Tough competition is the number one barrier for growth for Australian SMEs, according to the State of Small Business Global Report by TradeGecko.
Globally more than 80% of SMEs surveyed reported maintaining or growing revenue in 2018 despite stiff competition against global rivals.
The report polled 573 commerce businesses from 24 countries around the world, including 129 from Australia.
In total, the small businesses surveyed worldwide employed some 107,000 people and sold AU$2.6 billion in products last year.
Globally, emerging SMEs relied most on word of mouth to generate buzz about their products on Facebook (74%) and Instagram (43%) being the dominant social media platforms.
Australian SMEs also tended to favour Instagram (42%) and YouTube (31%) more than their US counterparts.
TradeGecko co-founder and CEO Cameron Priest said the social media and technology are driving forces for SMEs finding success.
“Small businesses are punching above their weight when it comes to competing in the global market against large firms with big teams and big budgets.
“That is certainly reflected in the findings for Australia.
“Social media and digital platforms are enabling SMEs to reach new audiences and to scale but the competition is tough.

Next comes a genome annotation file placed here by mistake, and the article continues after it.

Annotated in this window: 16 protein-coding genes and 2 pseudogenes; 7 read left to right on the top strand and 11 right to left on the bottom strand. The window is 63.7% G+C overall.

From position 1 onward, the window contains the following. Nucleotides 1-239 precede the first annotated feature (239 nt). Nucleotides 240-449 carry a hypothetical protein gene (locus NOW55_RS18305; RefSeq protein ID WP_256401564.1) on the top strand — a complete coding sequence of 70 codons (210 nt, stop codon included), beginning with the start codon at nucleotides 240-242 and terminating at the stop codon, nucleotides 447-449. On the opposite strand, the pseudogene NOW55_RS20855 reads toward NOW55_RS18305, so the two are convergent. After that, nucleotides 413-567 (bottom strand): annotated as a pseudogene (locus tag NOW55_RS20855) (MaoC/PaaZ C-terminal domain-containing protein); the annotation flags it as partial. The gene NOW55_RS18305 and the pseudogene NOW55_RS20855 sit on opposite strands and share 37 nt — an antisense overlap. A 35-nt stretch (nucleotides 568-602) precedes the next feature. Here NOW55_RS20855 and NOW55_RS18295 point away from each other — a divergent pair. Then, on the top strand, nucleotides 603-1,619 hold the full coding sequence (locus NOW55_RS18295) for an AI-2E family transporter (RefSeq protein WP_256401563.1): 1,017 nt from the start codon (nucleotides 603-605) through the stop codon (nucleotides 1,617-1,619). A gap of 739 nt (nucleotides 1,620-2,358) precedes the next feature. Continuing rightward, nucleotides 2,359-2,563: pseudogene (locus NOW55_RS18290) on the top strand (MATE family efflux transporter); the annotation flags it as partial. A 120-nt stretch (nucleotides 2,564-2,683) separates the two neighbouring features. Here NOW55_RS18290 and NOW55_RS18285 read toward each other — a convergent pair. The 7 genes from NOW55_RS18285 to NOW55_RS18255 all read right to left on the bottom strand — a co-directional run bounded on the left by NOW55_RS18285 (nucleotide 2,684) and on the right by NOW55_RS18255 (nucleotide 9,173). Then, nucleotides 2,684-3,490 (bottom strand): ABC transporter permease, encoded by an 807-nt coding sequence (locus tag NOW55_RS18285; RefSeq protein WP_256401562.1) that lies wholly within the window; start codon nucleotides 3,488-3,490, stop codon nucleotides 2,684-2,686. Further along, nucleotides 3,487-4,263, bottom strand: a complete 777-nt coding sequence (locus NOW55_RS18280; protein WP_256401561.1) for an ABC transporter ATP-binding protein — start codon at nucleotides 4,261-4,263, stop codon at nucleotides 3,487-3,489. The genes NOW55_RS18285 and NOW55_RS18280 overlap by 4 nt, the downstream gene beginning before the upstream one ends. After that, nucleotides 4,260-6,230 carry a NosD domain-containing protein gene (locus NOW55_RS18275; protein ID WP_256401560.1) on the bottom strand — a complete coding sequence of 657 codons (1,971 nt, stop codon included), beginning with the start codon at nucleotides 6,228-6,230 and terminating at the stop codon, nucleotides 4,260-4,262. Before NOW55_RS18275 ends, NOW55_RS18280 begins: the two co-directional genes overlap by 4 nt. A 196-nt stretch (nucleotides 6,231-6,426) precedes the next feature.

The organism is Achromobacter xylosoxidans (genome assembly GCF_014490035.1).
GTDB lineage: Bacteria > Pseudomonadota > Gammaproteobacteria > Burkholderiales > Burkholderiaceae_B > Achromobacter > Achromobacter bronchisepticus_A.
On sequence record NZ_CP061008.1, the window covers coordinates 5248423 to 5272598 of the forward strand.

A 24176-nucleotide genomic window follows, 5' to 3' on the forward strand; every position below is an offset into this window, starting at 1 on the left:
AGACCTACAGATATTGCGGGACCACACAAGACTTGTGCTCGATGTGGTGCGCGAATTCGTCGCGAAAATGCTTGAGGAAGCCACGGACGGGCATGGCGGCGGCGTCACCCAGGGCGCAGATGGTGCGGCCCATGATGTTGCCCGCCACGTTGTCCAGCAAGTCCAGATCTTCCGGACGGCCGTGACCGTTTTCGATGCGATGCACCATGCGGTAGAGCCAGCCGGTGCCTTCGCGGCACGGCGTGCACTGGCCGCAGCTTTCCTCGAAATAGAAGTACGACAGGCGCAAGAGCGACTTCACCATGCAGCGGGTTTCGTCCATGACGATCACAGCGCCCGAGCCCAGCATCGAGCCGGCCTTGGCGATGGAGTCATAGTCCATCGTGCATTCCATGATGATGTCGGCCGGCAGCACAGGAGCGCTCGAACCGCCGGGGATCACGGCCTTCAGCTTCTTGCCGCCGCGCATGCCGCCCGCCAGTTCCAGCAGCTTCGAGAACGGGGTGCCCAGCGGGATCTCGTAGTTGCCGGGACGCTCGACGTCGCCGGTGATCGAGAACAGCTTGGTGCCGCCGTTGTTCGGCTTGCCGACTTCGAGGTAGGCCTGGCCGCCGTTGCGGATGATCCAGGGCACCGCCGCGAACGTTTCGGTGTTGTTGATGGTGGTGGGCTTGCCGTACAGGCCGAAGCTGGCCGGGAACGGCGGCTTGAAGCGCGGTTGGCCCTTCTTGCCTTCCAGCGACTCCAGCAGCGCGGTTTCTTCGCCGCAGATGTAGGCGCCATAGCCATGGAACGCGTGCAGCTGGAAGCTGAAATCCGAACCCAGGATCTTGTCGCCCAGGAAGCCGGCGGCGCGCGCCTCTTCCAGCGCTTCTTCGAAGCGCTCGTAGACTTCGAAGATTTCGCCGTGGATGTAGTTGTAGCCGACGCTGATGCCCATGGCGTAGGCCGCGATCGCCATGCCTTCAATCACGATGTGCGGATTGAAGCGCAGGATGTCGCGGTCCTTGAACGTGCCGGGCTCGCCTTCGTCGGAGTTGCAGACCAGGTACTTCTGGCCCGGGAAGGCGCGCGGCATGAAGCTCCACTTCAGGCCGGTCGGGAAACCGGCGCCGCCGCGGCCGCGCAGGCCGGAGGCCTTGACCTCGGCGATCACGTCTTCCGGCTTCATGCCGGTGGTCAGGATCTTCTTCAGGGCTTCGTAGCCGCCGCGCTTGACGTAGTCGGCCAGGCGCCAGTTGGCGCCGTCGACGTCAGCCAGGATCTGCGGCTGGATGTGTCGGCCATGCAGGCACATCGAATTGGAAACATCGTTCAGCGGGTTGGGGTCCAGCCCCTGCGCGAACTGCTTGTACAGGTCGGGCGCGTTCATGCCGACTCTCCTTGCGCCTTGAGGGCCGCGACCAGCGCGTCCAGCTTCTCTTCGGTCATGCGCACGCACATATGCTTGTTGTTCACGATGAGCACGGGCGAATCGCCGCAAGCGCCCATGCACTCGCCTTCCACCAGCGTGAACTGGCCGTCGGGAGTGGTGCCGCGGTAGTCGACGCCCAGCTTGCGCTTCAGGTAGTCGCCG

“Technology can help to level the playing field.”
Product sourcing is the most time-consuming activity for Australian SMEs, with operators spending on average 53.6 hours a month versus their American counterparts who spend on average 35.3 hours a month.
Australian SMEs are more tech savvy than their American counterparts.
Only 11% of Australians were using pen and paper to manage their inventories, while 22% were using technology in their inventory and order management processes.
51% of Australian SMEs reported concerns about lost time and productivity, while owners said they would like to spend more time on marketing, sales and product development.
“Being a business founder means being a 'Jack and Jill of all trades' but as your business succeeds you can leverage technology not just to sell product but to build scalable operational systems that will support future growth,” Priest said.
“Flexible online tools give small and medium-sized businesses the superpowers they need to compete with larger rivals and ultimately free up business owners to do what they do best, build amazing businesses.”